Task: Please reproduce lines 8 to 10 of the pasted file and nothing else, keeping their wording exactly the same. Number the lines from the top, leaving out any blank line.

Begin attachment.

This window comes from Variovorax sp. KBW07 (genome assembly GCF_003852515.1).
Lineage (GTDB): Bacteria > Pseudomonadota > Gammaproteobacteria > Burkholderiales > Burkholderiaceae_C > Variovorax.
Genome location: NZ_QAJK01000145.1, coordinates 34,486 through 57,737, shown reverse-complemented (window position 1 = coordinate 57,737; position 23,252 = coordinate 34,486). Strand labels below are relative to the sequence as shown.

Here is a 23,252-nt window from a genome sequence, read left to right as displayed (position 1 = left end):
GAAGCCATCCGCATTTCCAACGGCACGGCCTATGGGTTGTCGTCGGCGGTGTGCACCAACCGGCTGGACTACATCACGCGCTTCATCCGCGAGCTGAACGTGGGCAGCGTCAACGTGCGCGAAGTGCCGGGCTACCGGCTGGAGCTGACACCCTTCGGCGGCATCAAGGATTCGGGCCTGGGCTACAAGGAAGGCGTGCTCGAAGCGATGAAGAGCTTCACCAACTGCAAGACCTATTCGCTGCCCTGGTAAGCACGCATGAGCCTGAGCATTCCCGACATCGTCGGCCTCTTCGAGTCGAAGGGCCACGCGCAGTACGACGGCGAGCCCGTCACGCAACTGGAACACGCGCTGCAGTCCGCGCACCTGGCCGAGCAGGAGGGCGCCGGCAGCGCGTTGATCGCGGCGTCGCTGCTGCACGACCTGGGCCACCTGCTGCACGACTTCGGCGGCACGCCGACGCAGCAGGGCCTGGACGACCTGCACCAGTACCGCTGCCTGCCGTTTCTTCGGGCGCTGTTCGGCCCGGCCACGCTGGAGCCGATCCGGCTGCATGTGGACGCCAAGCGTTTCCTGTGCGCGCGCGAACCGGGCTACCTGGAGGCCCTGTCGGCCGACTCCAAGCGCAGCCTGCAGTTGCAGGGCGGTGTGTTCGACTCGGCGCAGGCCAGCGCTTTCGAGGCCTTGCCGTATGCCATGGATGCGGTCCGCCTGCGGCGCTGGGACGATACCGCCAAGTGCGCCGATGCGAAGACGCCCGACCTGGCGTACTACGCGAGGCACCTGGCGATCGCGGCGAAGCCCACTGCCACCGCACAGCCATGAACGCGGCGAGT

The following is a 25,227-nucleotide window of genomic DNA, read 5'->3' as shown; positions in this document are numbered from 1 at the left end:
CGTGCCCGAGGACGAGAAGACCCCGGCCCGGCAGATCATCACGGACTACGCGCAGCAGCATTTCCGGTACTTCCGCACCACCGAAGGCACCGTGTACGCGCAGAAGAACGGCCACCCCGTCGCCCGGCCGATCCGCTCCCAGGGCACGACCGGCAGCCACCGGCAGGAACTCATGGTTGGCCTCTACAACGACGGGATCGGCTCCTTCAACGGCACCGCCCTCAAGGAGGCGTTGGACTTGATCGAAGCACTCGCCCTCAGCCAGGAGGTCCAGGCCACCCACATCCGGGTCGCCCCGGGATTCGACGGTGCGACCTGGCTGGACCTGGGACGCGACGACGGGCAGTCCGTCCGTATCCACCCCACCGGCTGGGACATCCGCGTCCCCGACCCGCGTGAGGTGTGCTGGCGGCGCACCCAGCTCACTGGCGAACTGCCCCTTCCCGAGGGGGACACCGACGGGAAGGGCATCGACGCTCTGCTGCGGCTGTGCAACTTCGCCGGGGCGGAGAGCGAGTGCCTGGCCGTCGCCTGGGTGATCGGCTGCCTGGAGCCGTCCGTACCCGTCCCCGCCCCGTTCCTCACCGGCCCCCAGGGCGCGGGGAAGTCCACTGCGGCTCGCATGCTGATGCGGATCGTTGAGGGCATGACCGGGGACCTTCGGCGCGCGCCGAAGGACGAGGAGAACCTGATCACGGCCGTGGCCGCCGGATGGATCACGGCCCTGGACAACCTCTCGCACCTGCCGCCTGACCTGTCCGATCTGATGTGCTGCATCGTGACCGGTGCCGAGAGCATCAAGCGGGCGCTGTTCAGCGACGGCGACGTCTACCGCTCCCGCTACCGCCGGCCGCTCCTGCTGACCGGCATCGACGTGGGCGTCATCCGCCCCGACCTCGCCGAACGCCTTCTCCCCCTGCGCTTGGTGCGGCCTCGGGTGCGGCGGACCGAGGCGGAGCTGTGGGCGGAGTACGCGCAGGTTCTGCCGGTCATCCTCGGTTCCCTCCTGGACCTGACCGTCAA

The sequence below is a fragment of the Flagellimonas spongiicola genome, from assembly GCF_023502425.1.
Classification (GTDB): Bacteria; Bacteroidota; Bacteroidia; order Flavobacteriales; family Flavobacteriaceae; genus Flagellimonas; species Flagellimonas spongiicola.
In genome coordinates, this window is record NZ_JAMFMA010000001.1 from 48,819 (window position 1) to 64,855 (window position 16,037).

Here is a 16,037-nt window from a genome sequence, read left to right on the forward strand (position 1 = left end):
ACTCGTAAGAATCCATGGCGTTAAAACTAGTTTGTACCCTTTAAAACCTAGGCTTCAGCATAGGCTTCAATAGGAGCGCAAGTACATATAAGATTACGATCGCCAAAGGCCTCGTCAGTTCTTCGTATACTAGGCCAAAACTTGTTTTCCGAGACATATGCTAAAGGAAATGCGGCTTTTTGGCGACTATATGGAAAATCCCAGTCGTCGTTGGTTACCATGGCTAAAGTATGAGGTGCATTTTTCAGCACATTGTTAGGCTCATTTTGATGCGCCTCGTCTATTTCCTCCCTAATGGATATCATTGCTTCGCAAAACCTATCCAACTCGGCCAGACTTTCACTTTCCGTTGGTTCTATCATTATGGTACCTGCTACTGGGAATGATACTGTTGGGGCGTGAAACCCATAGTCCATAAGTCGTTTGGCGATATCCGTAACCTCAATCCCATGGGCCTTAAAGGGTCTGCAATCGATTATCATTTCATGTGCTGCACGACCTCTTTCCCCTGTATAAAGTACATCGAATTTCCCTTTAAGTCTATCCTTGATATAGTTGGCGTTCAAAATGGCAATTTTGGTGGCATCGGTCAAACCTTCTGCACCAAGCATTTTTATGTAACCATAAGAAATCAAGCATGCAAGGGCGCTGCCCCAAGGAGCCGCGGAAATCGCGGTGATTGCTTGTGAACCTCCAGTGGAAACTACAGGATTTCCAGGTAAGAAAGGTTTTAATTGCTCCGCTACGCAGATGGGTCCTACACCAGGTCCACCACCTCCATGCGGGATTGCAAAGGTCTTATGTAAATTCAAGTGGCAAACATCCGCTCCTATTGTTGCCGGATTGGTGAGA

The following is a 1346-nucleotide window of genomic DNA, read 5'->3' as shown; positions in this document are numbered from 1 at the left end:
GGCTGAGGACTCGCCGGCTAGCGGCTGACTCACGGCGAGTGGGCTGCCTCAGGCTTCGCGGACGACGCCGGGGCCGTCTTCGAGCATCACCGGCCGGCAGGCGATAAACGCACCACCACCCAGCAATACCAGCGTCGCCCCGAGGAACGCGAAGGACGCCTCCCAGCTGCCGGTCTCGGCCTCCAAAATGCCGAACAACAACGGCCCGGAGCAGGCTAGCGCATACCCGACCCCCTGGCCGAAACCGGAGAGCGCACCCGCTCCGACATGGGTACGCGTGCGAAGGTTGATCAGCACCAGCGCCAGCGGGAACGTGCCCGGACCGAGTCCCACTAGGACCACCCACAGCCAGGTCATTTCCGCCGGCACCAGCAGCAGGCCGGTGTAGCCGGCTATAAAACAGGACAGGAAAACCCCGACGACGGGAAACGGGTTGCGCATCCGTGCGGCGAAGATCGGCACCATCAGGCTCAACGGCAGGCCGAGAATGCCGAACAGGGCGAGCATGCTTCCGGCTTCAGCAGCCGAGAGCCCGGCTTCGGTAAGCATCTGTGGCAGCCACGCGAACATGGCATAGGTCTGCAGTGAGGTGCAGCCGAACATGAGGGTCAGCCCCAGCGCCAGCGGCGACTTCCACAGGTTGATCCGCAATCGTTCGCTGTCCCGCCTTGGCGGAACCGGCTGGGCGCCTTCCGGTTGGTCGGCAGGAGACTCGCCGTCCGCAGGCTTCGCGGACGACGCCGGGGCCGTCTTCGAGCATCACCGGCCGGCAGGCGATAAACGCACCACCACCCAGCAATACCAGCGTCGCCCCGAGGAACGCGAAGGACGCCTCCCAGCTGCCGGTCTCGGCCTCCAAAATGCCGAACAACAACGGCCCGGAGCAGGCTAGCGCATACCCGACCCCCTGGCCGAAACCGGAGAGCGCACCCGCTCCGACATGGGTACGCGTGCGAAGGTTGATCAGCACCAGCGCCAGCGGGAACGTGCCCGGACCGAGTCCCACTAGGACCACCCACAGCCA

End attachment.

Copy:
The sequence below is a fragment of the Flagellimonas spongiicola genome, from assembly GCF_023502425.1.
Classification (GTDB): Bacteria; Bacteroidota; Bacteroidia; order Flavobacteriales; family Flavobacteriaceae; genus Flagellimonas; species Flagellimonas spongiicola.
In genome coordinates, this window is record NZ_JAMFMA010000001.1 from 48,819 (window position 1) to 64,855 (window position 16,037).